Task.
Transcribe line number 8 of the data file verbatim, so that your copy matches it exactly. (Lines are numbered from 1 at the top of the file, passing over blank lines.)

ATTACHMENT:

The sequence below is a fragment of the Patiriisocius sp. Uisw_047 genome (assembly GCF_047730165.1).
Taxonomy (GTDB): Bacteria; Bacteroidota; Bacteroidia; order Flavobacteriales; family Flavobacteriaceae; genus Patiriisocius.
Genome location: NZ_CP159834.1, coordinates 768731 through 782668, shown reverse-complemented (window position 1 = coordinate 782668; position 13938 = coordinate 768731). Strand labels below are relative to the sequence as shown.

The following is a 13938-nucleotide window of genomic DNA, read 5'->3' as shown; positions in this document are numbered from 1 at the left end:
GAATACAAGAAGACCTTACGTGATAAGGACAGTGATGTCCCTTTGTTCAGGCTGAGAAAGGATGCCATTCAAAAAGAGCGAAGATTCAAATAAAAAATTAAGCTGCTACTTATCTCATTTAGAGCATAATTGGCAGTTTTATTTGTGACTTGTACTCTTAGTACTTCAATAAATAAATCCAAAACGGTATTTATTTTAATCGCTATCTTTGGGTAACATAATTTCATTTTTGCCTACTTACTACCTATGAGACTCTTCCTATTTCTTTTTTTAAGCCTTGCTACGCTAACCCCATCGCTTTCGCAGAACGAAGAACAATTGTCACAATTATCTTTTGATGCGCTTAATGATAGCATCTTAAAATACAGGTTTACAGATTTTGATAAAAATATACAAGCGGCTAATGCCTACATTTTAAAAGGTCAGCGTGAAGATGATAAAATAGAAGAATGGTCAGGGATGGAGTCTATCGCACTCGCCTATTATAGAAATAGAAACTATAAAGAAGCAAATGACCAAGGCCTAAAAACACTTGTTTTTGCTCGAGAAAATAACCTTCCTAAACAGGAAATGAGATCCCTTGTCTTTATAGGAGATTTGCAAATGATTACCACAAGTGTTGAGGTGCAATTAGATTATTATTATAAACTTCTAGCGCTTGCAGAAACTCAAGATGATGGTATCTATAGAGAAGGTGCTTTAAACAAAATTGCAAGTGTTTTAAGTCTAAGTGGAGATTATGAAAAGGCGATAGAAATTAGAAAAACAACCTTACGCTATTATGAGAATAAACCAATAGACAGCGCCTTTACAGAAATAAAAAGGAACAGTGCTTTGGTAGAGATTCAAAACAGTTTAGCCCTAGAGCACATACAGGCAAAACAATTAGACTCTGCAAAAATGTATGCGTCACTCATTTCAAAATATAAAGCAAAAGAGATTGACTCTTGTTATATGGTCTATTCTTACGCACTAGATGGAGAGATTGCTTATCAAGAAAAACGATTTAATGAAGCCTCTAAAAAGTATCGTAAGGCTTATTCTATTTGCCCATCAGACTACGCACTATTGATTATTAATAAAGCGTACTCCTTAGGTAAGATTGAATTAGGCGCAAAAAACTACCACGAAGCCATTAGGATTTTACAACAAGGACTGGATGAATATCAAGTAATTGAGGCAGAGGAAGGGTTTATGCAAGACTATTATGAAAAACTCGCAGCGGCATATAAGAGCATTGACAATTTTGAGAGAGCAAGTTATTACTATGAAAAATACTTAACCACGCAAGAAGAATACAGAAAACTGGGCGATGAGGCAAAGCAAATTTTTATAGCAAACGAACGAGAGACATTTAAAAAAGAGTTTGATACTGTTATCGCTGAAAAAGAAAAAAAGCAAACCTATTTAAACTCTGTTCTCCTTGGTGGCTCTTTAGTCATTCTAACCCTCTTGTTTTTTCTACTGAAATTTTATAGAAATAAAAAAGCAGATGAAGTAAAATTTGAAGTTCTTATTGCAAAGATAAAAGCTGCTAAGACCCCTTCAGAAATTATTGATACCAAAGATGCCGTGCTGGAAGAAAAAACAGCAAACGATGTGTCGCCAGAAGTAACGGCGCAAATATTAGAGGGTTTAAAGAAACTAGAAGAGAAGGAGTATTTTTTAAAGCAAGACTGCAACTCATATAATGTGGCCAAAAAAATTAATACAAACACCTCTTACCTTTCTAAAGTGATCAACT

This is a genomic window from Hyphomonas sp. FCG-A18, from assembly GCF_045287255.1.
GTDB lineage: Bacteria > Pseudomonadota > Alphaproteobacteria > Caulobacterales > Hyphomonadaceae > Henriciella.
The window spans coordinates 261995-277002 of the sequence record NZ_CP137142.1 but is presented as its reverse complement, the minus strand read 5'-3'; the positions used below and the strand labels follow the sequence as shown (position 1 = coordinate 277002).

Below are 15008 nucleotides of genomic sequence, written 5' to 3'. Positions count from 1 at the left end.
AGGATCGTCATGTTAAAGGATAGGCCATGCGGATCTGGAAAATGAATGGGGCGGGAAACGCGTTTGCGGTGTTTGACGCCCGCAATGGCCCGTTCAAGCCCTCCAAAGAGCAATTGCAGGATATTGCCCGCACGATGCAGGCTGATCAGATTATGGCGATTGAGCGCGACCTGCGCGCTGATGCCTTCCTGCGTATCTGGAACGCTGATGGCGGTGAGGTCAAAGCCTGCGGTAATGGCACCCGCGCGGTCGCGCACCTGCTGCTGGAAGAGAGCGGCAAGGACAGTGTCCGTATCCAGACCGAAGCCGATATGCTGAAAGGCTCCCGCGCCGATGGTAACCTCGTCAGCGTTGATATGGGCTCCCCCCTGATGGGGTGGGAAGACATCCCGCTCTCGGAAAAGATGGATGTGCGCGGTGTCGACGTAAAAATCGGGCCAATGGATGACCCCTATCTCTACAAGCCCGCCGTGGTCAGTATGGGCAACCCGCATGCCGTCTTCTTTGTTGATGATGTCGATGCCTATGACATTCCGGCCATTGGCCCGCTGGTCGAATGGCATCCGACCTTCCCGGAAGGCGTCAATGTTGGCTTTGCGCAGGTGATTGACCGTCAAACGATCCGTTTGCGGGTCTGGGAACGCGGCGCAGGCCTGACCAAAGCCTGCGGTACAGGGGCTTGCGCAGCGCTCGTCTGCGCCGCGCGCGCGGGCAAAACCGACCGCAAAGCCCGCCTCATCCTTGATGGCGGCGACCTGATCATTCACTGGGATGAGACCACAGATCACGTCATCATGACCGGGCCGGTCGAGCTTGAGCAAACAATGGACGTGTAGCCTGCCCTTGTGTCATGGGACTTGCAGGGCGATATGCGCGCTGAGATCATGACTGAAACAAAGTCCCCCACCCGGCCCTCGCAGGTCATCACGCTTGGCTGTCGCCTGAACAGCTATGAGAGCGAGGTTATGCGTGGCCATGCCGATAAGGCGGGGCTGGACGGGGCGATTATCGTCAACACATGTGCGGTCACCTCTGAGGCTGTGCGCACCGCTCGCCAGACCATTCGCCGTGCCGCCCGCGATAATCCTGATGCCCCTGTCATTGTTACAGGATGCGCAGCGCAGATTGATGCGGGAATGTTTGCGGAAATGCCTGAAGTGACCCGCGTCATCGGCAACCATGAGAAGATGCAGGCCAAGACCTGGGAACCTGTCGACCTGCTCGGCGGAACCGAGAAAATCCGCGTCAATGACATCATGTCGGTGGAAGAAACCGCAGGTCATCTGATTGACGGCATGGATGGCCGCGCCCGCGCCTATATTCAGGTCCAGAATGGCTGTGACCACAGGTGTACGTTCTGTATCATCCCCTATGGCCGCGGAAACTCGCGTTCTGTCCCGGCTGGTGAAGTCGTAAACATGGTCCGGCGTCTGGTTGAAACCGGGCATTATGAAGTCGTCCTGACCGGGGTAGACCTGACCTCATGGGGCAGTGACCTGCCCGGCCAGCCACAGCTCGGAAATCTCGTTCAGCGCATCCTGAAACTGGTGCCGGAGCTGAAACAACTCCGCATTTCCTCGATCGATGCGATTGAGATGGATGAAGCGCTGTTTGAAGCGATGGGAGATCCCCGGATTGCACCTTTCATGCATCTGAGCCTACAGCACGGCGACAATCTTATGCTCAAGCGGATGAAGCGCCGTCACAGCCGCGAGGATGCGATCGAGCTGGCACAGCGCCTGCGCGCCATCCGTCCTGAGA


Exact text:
The window spans coordinates 261995-277002 of the sequence record NZ_CP137142.1 but is presented as its reverse complement, the minus strand read 5'-3'; the positions used below and the strand labels follow the sequence as shown (position 1 = coordinate 277002).